And so part two is the preparation and journey to the volcano in Iceland, Snaefell. In this, we learn a little about life in Germany and Iceland, as Lidenbrock drags his reluctant nephew on an adventure, which the latter believes will end in doom. The coded message suggests that there is only a specific week when the entrance can be revealed, and so they make haste to Snaefell’s summit, with Hans, a hired guide. If they fail, they would need to wait another year and the Professor is an impatient man. They wait a few cloudy days with no reveal, and Axel’s hopes that the mission might fail increase. But then there’d be no book.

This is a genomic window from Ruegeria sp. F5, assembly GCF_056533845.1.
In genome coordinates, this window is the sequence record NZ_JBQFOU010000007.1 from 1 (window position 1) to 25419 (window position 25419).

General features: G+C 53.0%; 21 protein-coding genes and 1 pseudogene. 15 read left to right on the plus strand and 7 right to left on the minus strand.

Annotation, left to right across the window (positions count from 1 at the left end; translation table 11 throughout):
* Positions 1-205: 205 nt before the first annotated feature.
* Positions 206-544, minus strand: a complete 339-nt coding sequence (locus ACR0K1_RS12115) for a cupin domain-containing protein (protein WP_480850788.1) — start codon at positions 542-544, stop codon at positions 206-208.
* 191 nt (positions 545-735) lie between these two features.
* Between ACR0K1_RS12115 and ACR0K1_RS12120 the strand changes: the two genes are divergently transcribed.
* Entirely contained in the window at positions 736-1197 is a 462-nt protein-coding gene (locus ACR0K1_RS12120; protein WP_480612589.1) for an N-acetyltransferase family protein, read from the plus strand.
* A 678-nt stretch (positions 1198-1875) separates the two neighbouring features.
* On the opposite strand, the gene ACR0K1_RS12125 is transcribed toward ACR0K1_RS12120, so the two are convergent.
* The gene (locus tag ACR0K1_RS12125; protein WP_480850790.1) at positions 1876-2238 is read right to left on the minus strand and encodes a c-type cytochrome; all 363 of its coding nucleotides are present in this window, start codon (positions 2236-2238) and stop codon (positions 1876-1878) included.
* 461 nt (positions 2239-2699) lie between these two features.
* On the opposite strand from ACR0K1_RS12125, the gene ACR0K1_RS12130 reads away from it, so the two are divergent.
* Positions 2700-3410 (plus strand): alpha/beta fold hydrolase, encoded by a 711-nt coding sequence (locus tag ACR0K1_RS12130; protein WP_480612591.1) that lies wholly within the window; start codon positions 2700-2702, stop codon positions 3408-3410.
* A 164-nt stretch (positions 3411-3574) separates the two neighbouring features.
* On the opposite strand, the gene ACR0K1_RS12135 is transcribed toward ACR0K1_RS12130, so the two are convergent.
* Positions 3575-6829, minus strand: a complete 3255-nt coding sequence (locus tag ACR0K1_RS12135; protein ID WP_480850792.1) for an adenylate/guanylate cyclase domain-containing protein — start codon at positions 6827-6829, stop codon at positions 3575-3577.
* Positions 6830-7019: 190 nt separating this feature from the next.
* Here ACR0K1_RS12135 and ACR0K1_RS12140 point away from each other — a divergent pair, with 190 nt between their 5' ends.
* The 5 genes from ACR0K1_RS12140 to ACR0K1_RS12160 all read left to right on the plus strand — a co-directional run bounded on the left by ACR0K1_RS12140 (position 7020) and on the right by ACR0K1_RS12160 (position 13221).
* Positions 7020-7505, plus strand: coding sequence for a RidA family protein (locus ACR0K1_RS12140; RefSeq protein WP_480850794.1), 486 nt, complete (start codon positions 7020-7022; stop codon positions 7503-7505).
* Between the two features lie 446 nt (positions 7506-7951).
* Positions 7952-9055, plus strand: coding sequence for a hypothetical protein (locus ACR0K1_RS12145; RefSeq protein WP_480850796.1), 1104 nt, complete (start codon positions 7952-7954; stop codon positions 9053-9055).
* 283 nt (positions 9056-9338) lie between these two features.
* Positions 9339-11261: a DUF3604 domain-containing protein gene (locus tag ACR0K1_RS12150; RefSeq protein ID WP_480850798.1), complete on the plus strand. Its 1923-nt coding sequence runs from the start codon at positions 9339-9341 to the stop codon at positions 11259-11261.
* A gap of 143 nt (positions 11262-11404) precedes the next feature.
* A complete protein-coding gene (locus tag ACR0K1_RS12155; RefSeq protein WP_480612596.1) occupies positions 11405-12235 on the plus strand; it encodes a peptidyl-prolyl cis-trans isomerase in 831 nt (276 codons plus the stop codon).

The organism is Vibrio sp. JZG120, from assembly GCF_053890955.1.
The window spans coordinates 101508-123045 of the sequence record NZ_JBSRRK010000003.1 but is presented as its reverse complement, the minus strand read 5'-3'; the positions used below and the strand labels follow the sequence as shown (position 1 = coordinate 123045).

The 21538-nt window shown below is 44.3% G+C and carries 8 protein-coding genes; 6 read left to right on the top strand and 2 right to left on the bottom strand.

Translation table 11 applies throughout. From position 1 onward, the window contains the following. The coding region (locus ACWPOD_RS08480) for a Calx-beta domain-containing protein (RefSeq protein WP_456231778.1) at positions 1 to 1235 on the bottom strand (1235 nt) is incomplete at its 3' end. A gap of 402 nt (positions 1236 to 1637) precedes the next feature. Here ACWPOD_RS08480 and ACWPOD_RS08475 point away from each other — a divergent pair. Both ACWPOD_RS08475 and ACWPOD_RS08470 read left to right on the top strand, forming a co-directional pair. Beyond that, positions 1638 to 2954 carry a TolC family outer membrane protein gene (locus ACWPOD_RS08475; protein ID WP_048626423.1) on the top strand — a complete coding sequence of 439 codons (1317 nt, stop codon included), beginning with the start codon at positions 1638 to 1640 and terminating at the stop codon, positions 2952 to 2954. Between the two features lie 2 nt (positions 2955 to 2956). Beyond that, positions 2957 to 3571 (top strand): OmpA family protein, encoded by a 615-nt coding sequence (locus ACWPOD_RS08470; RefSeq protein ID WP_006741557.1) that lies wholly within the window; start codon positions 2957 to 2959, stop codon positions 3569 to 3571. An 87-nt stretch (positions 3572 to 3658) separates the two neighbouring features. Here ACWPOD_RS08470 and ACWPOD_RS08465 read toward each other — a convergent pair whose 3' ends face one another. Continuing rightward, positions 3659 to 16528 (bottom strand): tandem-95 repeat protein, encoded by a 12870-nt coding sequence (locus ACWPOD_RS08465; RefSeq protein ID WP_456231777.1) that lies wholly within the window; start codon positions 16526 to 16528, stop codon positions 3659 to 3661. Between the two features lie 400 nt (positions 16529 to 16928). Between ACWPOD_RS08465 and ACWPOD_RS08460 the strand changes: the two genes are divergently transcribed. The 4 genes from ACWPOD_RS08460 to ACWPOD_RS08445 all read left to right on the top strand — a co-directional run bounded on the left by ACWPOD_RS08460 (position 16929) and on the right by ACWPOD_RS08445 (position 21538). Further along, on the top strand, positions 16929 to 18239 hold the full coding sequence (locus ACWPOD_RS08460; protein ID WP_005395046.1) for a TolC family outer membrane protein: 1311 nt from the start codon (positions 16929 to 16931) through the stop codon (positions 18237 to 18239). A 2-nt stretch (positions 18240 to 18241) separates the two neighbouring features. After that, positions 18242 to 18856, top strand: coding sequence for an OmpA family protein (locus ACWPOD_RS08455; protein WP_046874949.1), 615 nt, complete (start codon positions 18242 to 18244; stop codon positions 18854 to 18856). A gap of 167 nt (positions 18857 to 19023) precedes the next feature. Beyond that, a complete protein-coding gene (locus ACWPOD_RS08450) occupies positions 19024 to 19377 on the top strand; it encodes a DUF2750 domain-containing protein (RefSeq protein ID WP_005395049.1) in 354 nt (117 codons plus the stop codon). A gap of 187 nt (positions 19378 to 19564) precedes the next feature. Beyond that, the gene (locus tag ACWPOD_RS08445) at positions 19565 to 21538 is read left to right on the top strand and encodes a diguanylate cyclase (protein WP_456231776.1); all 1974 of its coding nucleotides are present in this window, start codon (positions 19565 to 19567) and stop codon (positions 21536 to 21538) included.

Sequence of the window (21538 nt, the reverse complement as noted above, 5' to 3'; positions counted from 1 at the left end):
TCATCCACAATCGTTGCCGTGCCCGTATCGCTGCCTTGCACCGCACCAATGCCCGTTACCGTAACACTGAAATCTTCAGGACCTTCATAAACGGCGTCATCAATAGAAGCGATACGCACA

The plot, then, happily reveals the entrance to the path, as we begin the final and largest segment of the book. The Professor, Axel and Hans decend into the crator and explore the tunnels and passages. They eventually find themselves in a subterranean world with a light source, forests, lightning storms, giant mushrooms, and prehistoric animals. They struggle in their descent. There are trials of thirst and of wrong turnings. They study the crust as they go down. There is odd combustable gas in one cavern and perculiar acoustic properties in a passageway. They even find a sea, which might just be the size of the Mediterranean, and build a raft so they can cross. It is at this point they witness a battle between a plesiosaur and an ichthyosaur; a literary description of De la Beche’s art. Disaster strikes, however, and after a series of unfortunate events, they find themselves ejected out of Stromboli, a volcanic island in southern Italy. They eventually return home so Axel can marry his entended and return to a quiet life.